Jizong Peng · Ping Wang · Christian Desrosiers · Marco Pedersoli

The contrastive pre-training of a recognition model on a large dataset of unlabeled data often boosts the model’s performance on downstream tasks like image classification. However, in domains such as medical imaging, collecting unlabeled data can be challenging and expensive. In this work, we consider the task of medical image segmentation and adapt contrastive learning with meta-label annotations to scenarios where no additional unlabeled data is available. Meta-labels, such as the location of a 2D slice in a 3D MRI scan, often come for free during the acquisition process. We use these meta-labels to pre-train the image encoder, as well as in a semi-supervised learning step that leverages a reduced set of annotated data. A self-paced learning strategy exploiting the weak annotations is proposed to furtherhelp the learning process and discriminate useful labels from noise. Results on five medical image segmentation datasets show that our approach: i) highly boosts the performance of a model trained on a few scans, ii) outperforms previous contrastive and semi-supervised approaches, and iii) reaches close to the performance of a model trained on the full data.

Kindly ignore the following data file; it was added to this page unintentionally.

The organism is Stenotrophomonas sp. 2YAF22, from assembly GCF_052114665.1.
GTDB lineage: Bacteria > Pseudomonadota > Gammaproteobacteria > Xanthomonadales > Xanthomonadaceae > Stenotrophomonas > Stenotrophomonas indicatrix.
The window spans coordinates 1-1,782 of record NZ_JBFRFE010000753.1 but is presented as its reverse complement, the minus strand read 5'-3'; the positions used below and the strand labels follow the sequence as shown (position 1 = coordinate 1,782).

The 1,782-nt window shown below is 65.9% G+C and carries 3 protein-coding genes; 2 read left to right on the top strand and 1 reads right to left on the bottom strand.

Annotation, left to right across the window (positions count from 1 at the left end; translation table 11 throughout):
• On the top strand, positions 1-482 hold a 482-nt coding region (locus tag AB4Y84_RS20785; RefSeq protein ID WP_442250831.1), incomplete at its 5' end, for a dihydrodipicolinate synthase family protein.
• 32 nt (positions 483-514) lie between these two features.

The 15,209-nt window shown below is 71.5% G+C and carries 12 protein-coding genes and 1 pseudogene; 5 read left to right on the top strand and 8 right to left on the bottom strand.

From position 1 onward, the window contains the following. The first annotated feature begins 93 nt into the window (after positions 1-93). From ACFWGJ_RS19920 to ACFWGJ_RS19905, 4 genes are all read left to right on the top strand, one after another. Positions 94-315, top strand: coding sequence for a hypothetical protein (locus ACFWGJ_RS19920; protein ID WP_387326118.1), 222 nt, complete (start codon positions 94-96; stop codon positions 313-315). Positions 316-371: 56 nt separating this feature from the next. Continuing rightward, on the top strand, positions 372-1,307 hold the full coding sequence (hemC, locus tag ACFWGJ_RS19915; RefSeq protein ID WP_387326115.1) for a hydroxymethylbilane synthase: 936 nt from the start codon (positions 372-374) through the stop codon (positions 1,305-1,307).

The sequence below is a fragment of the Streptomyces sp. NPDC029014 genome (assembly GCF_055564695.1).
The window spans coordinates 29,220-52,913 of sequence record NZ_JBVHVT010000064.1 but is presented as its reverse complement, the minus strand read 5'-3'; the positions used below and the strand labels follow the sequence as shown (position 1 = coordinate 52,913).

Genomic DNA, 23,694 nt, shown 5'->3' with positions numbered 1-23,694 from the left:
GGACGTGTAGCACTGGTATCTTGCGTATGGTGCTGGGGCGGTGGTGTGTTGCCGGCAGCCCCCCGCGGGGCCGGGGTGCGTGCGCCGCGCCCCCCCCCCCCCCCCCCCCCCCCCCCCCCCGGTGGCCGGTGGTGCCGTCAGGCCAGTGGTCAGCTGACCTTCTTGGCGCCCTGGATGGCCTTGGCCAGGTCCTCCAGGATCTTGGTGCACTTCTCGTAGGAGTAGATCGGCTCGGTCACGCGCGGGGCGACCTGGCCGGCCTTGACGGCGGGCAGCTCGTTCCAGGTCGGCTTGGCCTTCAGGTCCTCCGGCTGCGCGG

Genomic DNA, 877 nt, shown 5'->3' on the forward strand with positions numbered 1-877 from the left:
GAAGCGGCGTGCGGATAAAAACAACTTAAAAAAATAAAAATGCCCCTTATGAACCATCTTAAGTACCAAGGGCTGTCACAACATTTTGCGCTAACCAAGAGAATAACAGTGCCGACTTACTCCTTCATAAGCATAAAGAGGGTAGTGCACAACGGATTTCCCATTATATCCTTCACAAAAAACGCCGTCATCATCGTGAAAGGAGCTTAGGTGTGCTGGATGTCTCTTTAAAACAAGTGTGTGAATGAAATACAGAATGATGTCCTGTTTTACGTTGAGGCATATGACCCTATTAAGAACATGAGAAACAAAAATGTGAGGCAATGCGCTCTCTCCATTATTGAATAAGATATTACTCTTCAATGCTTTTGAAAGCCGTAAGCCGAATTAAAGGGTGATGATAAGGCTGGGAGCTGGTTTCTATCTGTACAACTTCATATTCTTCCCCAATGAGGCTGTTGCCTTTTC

Thu 9 Dec. 0:30 - 2:00 PST

(Poster)
Learning Equivariant Energy Based Models with Equivariant Stein Variational Gradient Descent

Priyank Jaini · Lars Holdijk · Max Welling

We focus on the problem of efficient sampling and learning of probability densities by incorporating symmetries in probabilistic models. We first introduce Equivariant Stein Variational Gradient Descent algorithm -- an equivariant sampling method based on Stein's identity for sampling from densities with symmetries. Equivariant SVGD explicitly incorporates symmetry information in a density through equivariant kernels which makes the resultant sampler efficient both in terms of sample complexity and the quality of generated samples. Subsequently, we define equivariant energy based models to model invariant densities that are learned using contrastive divergence. By utilizing our equivariant SVGD for training equivariant EBMs, we propose new ways of improving and scaling up training of energy based models. We apply these equivariant energy models for modelling joint densities in regression and classification tasks for image datasets, many-body particle systems and molecular structure generation.